Javascript: when anonymous functions can help with asynchronous events

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SCENERY:

  • your web page with some asynchronous javascript functions developed in the past
  • a new feature you are developing now only affecting one page that needs to be triggered when an old asynchronous function returns a deferred object.

Usually you would modify your old general functions to insert a trigger to the new one. But you can do it better! Let me explain how you can modify your website’s javascript just by adding 2 useful lines that doesn’t affect any other page than the one we want to change.

 

SOLUTION:

Let’s set a new variable at the very top of your common javascript code assigning to it an empty function:

// 
// This should be set just after <script type="text/javascript"> or in some upper position of your scripts.
var myUsefulFunction = function(resultObject){};
// 

This variable does nothing in every page of the website except in the one you want it does. So, in this page you can add this javascript that simply redeclare the previous common empty function:

// 
var myUsefulFunction = function(resultObject){
// Do something with the resultObject or whatever
alert(resultObject); //for example!
};
// 

Now you are ready to add a simple code line to your ajax code. For example, using a Jquery.get object:

Javascript:

// 
// JQuery.get() function that gets an ajax call and manage the result
$.get('example.com/server.php',{somevar: 'some value',othervar: 'other value'},function(resultObject){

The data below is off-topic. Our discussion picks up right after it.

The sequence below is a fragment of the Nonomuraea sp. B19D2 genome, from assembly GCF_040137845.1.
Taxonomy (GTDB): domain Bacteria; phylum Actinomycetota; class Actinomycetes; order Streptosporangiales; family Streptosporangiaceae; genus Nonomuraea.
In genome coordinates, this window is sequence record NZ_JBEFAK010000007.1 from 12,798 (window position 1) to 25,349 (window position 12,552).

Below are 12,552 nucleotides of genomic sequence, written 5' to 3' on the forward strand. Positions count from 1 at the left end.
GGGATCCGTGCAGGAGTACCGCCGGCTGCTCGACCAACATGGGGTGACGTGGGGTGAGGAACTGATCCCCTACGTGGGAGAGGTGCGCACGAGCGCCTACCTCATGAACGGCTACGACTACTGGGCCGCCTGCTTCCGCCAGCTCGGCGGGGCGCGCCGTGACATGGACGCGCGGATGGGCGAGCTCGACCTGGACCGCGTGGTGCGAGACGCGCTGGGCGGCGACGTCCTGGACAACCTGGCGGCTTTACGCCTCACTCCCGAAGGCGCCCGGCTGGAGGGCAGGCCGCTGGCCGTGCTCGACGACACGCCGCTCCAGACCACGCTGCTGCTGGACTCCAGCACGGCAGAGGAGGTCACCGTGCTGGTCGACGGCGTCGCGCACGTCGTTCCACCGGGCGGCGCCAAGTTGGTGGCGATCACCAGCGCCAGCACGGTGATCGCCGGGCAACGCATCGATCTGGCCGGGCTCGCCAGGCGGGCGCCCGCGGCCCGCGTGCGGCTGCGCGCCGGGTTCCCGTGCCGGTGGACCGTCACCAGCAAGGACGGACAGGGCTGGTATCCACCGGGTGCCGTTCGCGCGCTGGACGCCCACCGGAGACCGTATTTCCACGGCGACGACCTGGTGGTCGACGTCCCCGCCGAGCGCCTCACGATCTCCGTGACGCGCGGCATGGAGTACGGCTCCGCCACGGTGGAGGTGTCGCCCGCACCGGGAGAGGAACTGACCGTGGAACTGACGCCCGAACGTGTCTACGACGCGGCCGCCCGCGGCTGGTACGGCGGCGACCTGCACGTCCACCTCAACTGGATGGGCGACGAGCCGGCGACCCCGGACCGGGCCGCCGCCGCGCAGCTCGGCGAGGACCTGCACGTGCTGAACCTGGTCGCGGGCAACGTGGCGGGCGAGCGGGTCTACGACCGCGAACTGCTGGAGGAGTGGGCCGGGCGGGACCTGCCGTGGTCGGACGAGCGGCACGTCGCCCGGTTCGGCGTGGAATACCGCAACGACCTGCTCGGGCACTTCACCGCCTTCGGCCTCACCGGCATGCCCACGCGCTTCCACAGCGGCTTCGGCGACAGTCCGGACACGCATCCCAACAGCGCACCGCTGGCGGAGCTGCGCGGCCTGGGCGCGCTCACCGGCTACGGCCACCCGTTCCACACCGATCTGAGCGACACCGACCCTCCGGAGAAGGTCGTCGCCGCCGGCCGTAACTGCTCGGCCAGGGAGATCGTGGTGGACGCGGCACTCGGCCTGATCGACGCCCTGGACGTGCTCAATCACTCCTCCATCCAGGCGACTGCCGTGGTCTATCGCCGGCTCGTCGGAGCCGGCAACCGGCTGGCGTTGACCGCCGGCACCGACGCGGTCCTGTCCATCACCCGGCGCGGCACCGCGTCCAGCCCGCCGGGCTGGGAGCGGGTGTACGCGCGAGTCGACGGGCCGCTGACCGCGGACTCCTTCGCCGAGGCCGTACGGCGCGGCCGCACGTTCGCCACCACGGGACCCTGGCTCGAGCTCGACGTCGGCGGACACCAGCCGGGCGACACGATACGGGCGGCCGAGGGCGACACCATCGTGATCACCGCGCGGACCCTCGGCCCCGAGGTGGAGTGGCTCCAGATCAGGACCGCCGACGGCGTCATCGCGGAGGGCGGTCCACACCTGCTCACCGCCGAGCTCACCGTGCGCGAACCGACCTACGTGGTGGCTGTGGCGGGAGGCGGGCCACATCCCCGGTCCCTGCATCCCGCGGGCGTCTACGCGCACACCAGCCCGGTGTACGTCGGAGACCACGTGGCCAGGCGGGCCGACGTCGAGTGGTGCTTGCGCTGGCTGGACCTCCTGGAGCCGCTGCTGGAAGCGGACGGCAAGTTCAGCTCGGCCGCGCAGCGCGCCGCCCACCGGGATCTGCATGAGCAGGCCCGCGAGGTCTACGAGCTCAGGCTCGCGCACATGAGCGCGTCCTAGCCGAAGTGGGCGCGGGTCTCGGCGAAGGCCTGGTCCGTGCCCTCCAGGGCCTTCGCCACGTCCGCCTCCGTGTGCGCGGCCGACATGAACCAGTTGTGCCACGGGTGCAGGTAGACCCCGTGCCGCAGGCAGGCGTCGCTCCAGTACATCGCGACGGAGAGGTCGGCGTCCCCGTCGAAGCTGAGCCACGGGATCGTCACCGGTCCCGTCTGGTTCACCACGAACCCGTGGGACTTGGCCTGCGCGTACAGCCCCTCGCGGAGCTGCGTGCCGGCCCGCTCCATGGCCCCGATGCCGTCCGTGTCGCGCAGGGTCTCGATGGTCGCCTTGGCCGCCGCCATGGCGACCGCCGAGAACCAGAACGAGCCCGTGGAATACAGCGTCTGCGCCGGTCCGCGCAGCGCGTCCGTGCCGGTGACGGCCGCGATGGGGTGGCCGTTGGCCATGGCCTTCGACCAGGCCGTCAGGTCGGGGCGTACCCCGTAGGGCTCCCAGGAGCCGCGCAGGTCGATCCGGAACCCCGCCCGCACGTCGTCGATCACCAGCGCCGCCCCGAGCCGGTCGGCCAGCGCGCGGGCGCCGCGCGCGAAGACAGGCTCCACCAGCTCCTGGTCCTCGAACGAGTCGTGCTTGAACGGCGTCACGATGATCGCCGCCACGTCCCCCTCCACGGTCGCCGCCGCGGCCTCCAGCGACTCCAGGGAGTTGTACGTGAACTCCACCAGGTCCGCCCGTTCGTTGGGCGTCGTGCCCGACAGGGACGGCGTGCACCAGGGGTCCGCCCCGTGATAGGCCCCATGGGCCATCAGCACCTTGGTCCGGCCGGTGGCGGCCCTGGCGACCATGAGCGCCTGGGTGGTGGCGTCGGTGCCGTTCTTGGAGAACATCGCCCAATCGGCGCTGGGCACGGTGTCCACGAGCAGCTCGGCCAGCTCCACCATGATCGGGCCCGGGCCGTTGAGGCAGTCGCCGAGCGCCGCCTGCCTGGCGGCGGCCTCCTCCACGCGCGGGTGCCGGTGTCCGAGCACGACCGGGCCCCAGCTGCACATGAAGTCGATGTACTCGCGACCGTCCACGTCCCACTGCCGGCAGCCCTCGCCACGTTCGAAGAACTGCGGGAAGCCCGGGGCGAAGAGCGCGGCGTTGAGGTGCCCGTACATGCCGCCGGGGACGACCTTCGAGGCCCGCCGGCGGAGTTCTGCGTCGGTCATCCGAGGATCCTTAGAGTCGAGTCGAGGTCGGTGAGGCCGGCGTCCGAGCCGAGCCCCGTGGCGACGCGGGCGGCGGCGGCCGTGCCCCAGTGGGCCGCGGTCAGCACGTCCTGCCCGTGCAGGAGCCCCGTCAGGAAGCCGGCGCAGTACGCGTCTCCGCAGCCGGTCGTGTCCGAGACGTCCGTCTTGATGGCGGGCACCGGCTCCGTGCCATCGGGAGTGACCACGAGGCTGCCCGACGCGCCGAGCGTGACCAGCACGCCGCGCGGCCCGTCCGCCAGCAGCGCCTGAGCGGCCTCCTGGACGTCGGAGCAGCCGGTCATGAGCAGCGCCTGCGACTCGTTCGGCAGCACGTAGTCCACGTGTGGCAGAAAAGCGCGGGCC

// this is where you manage your deferred server answer
myUsefulFunction(resultObject);
// Do anything you want...

});
// 

 

EXAMPLE

 

This is the JS on every page of your website that is not using the function:

// 
// this is the empty function that we will use in other pages
var myUsefulFunction = function(resultObject){};

/*
some scripts...
*/

// Your ajax function... I just added a calling to myUsefulFunction that in most of the cases it will do nothing.
$.get(&quot;example.com/server.php&quot;,{somevar: 'some value',othervar: 'other value'},function(resultObject){
// putting this line in your ajax function will not affect this page because myUsefulFunction is empty
myUsefulFunction(resultObject);
// do anything you want...
});
// 

 

You can see that I only introduced the empty function at the top of your scripts and call it back inside the ajax return managing.

 

The following javascript example shows what you can do in the page you want to manage the ajax function with “myUsefulFunction”. I just redeclare this variable somewhere after the common script with an anonymous function that is not empty. This will be the deferred function you wanted:

// 
// This is the common JS
var myUsefulFunction = function(resultObject){};

/*
some scripts...
*/

// here starts the specific JS for this page:

var myUsefulFunction = function(resultObject){
// you can see that we redeclared myUsefulFunction and inside its anonymous function
// I do something that can manage the result sent from the deferred ajax
alert(resultObject);
};
 
/*
some scripts...
*/
 
// Your ajax function. This part is not changed: myUsefulFunction is called as in the other pages,
// but only in this page we changed the value with a not empty function, as you have seen above

$.get(&quot;example.com/server.php&quot;, {somevar: 'some value',othervar: 'other value'}, function(resultObject){ 
myUsefulFunction(resultObject); 
// Do anything you want...
});
// 

Powerful! And you couldn’t do it without run-time and anonymous functions. With simply declared functions you would get many problems.
I personally used this solution for some features I implemented in www.rds.it

 

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